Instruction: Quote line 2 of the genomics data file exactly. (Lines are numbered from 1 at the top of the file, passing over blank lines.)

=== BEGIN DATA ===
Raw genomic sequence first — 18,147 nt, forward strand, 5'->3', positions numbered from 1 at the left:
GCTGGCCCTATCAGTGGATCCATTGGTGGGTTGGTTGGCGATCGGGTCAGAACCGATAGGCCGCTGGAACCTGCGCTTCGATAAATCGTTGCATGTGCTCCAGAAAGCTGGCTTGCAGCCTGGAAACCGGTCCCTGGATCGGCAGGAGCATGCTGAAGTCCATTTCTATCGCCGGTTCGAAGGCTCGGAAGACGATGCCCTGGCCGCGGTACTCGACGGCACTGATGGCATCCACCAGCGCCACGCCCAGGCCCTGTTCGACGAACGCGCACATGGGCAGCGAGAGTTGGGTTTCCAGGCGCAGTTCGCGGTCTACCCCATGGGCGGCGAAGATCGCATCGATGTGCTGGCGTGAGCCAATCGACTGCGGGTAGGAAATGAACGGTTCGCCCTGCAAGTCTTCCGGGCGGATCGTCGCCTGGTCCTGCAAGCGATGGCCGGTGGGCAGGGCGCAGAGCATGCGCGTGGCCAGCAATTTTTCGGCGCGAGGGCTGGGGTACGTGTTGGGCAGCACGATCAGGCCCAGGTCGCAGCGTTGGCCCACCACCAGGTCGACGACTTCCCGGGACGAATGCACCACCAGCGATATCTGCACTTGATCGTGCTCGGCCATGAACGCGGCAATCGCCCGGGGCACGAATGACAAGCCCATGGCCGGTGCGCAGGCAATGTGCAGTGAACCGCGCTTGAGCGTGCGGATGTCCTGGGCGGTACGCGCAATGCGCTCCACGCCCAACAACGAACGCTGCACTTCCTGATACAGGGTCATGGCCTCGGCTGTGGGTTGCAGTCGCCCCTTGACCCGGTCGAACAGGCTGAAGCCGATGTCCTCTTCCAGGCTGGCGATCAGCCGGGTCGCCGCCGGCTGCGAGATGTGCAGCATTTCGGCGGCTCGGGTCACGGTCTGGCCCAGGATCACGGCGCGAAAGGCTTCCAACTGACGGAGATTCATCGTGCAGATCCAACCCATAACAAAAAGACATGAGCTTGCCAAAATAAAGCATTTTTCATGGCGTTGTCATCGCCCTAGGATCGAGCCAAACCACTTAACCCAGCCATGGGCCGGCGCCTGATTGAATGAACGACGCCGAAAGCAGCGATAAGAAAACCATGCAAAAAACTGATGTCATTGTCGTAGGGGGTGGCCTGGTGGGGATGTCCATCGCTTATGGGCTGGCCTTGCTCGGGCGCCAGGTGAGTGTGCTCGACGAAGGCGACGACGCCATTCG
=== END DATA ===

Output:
GCTGGCCCTATCAGTGGATCCATTGGTGGGTTGGTTGGCGATCGGGTCAGAACCGATAGGCCGCTGGAACCTGCGCTTCGATAAATCGTTGCATGTGCTCCAGAAAGCTGGCTTGCAGCCTGGAAACCGGTCCCTGGATCGGCAGGAGCATGCTGAAGTCCATTTCTATCGCCGGTTCGAAGGCTCGGAAGACGATGCCCTGGCCGCGGTACTCGACGGCACTGATGGCATCCACCAGCGCCACGCCCAGGCCCTGTTCGACGAACGCGCACATGGGCAGCGAGAGTTGGGTTTCCAGGCGCAGTTCGCGGTCTACCCCATGGGCGGCGAAGATCGCATCGATGTGCTGGCGTGAGCCAATCGACTGCGGGTAGGAAATGAACGGTTCGCCCTGCAAGTCTTCCGGGCGGATCGTCGCCTGGTCCTGCAAGCGATGGCCGGTGGGCAGGGCGCAGAGCATGCGCGTGGCCAGCAATTTTTCGGCGCGAGGGCTGGGGTACGTGTTGGGCAGCACGATCAGGCCCAGGTCGCAGCGTTGGCCCACCACCAGGTCGACGACTTCCCGGGACGAATGCACCACCAGCGATATCTGCACTTGATCGTGCTCGGCCATGAACGCGGCAATCGCCCGGGGCACGAATGACAAGCCCATGGCCGGTGCGCAGGCAATGTGCAGTGAACCGCGCTTGAGCGTGCGGATGTCCTGGGCGGTACGCGCAATGCGCTCCACGCCCAACAACGAACGCTGCACTTCCTGATACAGGGTCATGGCCTCGGCTGTGGGTTGCAGTCGCCCCTTGACCCGGTCGAACAGGCTGAAGCCGATGTCCTCTTCCAGGCTGGCGATCAGCCGGGTCGCCGCCGGCTGCGAGATGTGCAGCATTTCGGCGGCTCGGGTCACGGTCTGGCCCAGGATCACGGCGCGAAAGGCTTCCAACTGACGGAGATTCATCGTGCAGATCCAACCCATAACAAAAAGACATGAGCTTGCCAAAATAAAGCATTTTTCATGGCGTTGTCATCGCCCTAGGATCGAGCCAAACCACTTAACCCAGCCATGGGCCGGCGCCTGATTGAATGAACGACGCCGAAAGCAGCGATAAGAAAACCATGCAAAAAACTGATGTCATTGTCGTAGGGGGTGGCCTGGTGGGGATGTCCATCGCTTATGGGCTGGCCTTGCTCGGGCGCCAGGTGAGTGTGCTCGACGAAGGCGACGACGCCATTCG